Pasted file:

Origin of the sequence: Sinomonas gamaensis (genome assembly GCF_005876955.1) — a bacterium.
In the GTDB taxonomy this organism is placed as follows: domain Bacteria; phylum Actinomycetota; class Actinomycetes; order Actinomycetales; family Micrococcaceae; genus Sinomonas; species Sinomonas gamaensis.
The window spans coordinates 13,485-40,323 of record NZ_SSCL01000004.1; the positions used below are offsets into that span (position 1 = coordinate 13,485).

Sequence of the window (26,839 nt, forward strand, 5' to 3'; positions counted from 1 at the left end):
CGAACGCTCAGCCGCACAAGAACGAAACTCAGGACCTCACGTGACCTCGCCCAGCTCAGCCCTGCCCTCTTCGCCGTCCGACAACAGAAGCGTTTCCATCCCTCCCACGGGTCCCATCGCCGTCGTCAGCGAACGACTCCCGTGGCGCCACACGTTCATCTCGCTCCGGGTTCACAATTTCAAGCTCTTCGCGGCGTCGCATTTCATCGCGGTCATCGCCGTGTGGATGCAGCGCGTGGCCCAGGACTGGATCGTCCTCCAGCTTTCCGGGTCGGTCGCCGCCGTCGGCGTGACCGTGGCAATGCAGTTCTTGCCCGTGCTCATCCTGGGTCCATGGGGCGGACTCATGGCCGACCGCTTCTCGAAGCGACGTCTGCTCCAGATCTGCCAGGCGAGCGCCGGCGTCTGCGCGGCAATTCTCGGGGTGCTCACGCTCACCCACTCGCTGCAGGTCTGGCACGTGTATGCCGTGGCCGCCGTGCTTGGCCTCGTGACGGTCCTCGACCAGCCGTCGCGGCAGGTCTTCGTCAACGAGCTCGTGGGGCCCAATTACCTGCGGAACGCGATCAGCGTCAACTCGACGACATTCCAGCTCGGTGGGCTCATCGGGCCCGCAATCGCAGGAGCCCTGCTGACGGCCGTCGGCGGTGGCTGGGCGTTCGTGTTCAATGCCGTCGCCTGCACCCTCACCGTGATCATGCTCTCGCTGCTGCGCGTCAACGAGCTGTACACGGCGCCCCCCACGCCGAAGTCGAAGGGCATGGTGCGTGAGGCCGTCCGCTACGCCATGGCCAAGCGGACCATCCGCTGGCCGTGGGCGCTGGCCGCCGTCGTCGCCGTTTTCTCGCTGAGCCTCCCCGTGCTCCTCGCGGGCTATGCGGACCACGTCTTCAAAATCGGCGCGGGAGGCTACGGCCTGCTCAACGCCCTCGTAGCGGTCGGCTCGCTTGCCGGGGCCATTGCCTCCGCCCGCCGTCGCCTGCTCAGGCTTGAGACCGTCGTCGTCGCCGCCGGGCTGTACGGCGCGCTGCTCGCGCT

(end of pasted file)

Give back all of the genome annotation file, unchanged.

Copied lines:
Origin of the sequence: Sinomonas gamaensis (genome assembly GCF_005876955.1) — a bacterium.
In the GTDB taxonomy this organism is placed as follows: domain Bacteria; phylum Actinomycetota; class Actinomycetes; order Actinomycetales; family Micrococcaceae; genus Sinomonas; species Sinomonas gamaensis.
The window spans coordinates 13,485-40,323 of record NZ_SSCL01000004.1; the positions used below are offsets into that span (position 1 = coordinate 13,485).

Sequence of the window (26,839 nt, forward strand, 5' to 3'; positions counted from 1 at the left end):
CGAACGCTCAGCCGCACAAGAACGAAACTCAGGACCTCACGTGACCTCGCCCAGCTCAGCCCTGCCCTCTTCGCCGTCCGACAACAGAAGCGTTTCCATCCCTCCCACGGGTCCCATCGCCGTCGTCAGCGAACGACTCCCGTGGCGCCACACGTTCATCTCGCTCCGGGTTCACAATTTCAAGCTCTTCGCGGCGTCGCATTTCATCGCGGTCATCGCCGTGTGGATGCAGCGCGTGGCCCAGGACTGGATCGTCCTCCAGCTTTCCGGGTCGGTCGCCGCCGTCGGCGTGACCGTGGCAATGCAGTTCTTGCCCGTGCTCATCCTGGGTCCATGGGGCGGACTCATGGCCGACCGCTTCTCGAAGCGACGTCTGCTCCAGATCTGCCAGGCGAGCGCCGGCGTCTGCGCGGCAATTCTCGGGGTGCTCACGCTCACCCACTCGCTGCAGGTCTGGCACGTGTATGCCGTGGCCGCCGTGCTTGGCCTCGTGACGGTCCTCGACCAGCCGTCGCGGCAGGTCTTCGTCAACGAGCTCGTGGGGCCCAATTACCTGCGGAACGCGATCAGCGTCAACTCGACGACATTCCAGCTCGGTGGGCTCATCGGGCCCGCAATCGCAGGAGCCCTGCTGACGGCCGTCGGCGGTGGCTGGGCGTTCGTGTTCAATGCCGTCGCCTGCACCCTCACCGTGATCATGCTCTCGCTGCTGCGCGTCAACGAGCTGTACACGGCGCCCCCCACGCCGAAGTCGAAGGGCATGGTGCGTGAGGCCGTCCGCTACGCCATGGCCAAGCGGACCATCCGCTGGCCGTGGGCGCTGGCCGCCGTCGTCGCCGTTTTCTCGCTGAGCCTCCCCGTGCTCCTCGCGGGCTATGCGGACCACGTCTTCAAAATCGGCGCGGGAGGCTACGGCCTGCTCAACGCCCTCGTAGCGGTCGGCTCGCTTGCCGGGGCCATTGCCTCCGCCCGCCGTCGCCTGCTCAGGCTTGAGACCGTCGTCGTCGCCGCCGGGCTGTACGGCGCGCTGCTCGCGCT